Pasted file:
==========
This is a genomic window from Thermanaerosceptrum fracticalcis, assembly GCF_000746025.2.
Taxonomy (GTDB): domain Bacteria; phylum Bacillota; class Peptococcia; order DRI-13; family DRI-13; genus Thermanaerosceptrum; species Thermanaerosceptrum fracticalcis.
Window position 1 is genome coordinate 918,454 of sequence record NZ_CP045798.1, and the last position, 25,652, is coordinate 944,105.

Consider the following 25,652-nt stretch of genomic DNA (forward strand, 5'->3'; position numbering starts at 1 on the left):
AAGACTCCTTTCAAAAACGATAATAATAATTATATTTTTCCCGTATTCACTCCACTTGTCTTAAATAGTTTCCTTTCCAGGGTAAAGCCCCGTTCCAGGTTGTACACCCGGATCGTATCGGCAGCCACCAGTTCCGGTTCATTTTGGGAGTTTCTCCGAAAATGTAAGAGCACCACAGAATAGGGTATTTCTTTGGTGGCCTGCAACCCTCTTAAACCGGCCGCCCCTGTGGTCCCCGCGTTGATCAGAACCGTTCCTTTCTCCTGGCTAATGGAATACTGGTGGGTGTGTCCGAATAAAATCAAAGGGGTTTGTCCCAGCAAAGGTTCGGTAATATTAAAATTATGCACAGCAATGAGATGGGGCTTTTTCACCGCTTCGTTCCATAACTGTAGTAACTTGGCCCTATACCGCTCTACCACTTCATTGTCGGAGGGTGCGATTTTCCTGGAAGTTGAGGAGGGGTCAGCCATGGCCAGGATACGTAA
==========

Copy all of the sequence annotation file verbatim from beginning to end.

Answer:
This is a genomic window from Thermanaerosceptrum fracticalcis, assembly GCF_000746025.2.
Taxonomy (GTDB): domain Bacteria; phylum Bacillota; class Peptococcia; order DRI-13; family DRI-13; genus Thermanaerosceptrum; species Thermanaerosceptrum fracticalcis.
Window position 1 is genome coordinate 918,454 of sequence record NZ_CP045798.1, and the last position, 25,652, is coordinate 944,105.

Consider the following 25,652-nt stretch of genomic DNA (forward strand, 5'->3'; position numbering starts at 1 on the left):
AAGACTCCTTTCAAAAACGATAATAATAATTATATTTTTCCCGTATTCACTCCACTTGTCTTAAATAGTTTCCTTTCCAGGGTAAAGCCCCGTTCCAGGTTGTACACCCGGATCGTATCGGCAGCCACCAGTTCCGGTTCATTTTGGGAGTTTCTCCGAAAATGTAAGAGCACCACAGAATAGGGTATTTCTTTGGTGGCCTGCAACCCTCTTAAACCGGCCGCCCCTGTGGTCCCCGCGTTGATCAGAACCGTTCCTTTCTCCTGGCTAATGGAATACTGGTGGGTGTGTCCGAATAAAATCAAAGGGGTTTGTCCCAGCAAAGGTTCGGTAATATTAAAATTATGCACAGCAATGAGATGGGGCTTTTTCACCGCTTCGTTCCATAACTGTAGTAACTTGGCCCTATACCGCTCTACCACTTCATTGTCGGAGGGTGCGATTTTCCTGGAAGTTGAGGAGGGGTCAGCCATGGCCAGGATACGTAA